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All-formats team leads coverage of California oil spill

In this aerial image taken with a drone, Workers in protective suits clean along contaminated beachfront in Newport Beach, Calif., Oct. 6, 2021, after an offshore oil spill caused by a ruptured undersea pipeline. Some of the crude oil that spilled from a pipeline into the waters off Southern California has been breaking up naturally in ocean currents, a Coast Guard official said Wednesday as authorities sought to determine the scope of the damage. (AP Photo/Ringo H.W. Chiu)

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AP journalists provided a week of outstanding coverage on one of the largest oil spills in modern California history after oil leaked from a damaged underwater pipeline, washing up on Huntington Beach, otherwise known as “Surf City USA.” The reporting revealed potential lapses in the response by the pipeline company and the Coast Guard.

Working in all formats, reporters Stefanie Dazio, Amy Taxin, Brian Melley and Matt Brown; videographers Eugene Garcia and Haven Daley; and freelance photographer Ringo H.W. Chiu followed the developing story with sterling spot coverage that kept the story among the most popular of AP’s offerings.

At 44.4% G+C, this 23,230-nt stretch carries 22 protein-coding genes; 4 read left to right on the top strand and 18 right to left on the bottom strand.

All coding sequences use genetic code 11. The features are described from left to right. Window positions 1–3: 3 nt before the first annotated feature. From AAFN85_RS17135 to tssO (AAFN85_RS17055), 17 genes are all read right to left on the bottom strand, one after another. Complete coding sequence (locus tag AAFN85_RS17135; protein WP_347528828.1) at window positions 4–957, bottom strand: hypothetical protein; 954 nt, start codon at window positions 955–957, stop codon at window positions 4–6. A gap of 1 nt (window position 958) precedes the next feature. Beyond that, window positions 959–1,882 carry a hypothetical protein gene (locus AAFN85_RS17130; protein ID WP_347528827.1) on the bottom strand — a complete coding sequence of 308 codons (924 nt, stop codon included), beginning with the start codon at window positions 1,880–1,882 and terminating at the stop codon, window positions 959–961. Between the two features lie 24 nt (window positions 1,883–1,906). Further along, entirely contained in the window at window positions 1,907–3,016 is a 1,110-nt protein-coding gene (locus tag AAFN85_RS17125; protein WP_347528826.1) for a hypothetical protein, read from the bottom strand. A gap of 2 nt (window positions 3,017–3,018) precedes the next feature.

Among the highlights,Melley chased documents to find that about 12 hours passed after the first report of a possible leak before the company,Amplify Energy,shut down the pipeline and notified the Coast Guard. He also found the Coast Guard waited until after daybreak to begin search for the spill even though they had reports of a suspected spill hours earlier. Brown reported that Amplify’s response plan for a major spill called for what the company may have failed to do — quickly identify the problem and shut down the pipeline.

Dazio,meanwhile,pressed company and Coast Guard officials,both in news conferences and one-on-one, to clarify often conflicting or evasive information on the response.

Taxin,who lives in Huntington Beach,had been first on the scene and delivered daily reporting on the cleanup. A week after the leak she wrote that while the long-term environmental effects aren’t known, the spill wasn’t the catastrophe conservationists and city officials first feared.

Video and photos virtually owned this story for the entire week,producing a wide range of compelling visuals. Freelance photographer Chiu captured photos of oiled birds and workers painstakingly cleaning the beach,as well as drone video and stills for perspective. Video journalists Garcia and Daley offered clients a morning live shot each day and hustled to cover everything from multiple news conferences to the cleanup effort, and reaction from local residents and business owners.

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